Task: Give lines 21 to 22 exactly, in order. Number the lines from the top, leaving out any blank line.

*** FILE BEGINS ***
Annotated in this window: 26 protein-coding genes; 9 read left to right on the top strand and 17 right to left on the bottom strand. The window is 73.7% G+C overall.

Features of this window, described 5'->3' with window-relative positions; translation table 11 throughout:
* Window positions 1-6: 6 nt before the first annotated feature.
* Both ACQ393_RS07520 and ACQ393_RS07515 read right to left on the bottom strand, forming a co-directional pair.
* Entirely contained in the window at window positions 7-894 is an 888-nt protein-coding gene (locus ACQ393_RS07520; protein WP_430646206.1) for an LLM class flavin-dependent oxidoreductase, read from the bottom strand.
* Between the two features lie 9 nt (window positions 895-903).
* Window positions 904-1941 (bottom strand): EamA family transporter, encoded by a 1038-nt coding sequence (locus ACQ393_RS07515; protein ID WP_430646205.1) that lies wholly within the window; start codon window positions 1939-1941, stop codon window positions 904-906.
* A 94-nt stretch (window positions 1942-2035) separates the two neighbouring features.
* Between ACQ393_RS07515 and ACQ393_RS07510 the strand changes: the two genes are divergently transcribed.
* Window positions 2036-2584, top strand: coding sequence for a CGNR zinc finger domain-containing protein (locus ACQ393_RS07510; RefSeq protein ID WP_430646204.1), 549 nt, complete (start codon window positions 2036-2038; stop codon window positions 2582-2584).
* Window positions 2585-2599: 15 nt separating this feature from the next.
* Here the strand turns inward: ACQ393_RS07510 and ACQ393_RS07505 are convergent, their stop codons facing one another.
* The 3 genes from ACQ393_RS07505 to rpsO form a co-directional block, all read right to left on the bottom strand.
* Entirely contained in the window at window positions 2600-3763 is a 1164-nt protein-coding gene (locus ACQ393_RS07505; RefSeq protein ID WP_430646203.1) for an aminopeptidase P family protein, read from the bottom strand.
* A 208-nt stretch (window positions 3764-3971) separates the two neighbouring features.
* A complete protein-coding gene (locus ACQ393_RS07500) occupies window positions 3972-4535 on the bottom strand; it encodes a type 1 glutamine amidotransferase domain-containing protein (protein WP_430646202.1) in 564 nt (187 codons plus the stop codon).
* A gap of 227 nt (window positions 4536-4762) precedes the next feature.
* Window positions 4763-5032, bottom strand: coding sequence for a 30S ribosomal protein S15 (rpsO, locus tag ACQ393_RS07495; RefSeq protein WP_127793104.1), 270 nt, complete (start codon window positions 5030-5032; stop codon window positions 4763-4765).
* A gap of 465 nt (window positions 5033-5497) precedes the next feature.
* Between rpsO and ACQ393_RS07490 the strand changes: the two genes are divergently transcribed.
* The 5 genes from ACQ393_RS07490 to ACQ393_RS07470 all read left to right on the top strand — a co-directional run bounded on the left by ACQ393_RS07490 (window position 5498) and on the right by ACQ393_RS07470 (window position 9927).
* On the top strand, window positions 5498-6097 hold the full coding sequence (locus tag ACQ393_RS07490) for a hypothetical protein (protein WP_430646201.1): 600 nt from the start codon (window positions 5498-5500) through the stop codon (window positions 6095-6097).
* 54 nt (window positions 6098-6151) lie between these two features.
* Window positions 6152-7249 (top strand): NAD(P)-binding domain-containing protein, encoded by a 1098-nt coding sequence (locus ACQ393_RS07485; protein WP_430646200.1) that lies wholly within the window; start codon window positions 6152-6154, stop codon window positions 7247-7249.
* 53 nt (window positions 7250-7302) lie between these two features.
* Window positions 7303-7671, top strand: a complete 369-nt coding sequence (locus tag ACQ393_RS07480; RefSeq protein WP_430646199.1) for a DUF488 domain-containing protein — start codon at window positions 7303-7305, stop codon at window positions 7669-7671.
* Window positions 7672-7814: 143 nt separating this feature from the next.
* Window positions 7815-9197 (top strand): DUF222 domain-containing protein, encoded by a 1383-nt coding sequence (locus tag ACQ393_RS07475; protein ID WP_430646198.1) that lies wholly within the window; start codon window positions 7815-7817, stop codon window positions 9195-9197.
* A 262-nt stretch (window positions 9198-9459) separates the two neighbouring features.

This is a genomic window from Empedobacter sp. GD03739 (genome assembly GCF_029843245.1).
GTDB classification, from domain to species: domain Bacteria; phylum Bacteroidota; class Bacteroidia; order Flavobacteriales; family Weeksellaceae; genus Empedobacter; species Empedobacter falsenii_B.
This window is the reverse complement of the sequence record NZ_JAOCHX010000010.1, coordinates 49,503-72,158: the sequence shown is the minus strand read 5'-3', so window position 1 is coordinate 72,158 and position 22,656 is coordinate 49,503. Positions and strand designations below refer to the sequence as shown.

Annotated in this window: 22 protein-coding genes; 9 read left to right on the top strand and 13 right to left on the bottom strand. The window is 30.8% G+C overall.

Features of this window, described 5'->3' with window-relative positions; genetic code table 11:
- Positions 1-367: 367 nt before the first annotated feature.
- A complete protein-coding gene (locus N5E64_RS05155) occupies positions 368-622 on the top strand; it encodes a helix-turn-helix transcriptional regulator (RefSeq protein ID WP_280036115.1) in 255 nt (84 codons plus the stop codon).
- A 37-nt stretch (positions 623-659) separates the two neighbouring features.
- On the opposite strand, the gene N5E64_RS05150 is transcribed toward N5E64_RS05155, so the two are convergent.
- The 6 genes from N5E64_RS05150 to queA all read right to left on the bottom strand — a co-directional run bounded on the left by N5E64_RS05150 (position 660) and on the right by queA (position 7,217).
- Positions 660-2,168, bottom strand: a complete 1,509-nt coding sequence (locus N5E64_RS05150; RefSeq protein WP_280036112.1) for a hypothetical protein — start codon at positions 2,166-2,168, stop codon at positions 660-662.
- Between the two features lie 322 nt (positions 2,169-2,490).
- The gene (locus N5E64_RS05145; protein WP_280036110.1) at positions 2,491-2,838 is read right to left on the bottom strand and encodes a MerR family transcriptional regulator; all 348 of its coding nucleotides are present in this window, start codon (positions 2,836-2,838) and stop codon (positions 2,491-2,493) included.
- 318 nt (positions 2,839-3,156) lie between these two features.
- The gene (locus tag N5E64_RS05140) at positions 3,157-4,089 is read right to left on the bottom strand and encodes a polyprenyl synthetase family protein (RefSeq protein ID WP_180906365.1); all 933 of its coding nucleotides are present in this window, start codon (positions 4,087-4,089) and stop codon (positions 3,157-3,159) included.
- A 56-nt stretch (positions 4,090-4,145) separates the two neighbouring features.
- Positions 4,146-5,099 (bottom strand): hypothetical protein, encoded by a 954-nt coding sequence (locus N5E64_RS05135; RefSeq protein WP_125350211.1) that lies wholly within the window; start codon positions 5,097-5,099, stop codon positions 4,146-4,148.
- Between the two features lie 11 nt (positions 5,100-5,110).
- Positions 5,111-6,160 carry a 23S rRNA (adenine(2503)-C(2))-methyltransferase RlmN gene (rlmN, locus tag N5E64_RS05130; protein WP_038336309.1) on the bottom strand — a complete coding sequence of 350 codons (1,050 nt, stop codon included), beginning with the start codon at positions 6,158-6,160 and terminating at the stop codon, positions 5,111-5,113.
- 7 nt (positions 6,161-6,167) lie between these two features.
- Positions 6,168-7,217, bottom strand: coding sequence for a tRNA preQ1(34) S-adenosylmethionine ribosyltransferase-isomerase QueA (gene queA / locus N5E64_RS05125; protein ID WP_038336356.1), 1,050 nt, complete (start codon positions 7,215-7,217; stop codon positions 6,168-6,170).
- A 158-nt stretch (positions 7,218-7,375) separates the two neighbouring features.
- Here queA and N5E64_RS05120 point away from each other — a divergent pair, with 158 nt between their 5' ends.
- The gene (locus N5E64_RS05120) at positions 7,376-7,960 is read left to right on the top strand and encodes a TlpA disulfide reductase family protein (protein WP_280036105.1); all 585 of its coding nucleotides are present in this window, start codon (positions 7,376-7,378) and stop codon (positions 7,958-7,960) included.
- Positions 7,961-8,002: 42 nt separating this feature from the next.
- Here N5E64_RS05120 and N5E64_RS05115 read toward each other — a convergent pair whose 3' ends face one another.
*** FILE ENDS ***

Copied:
* The 5 genes from ACQ393_RS07490 to ACQ393_RS07470 all read left to right on the top strand — a co-directional run bounded on the left by ACQ393_RS07490 (window position 5498) and on the right by ACQ393_RS07470 (window position 9927).
* On the top strand, window positions 5498-6097 hold the full coding sequence (locus tag ACQ393_RS07490) for a hypothetical protein (protein WP_430646201.1): 600 nt from the start codon (window positions 5498-5500) through the stop codon (window positions 6095-6097).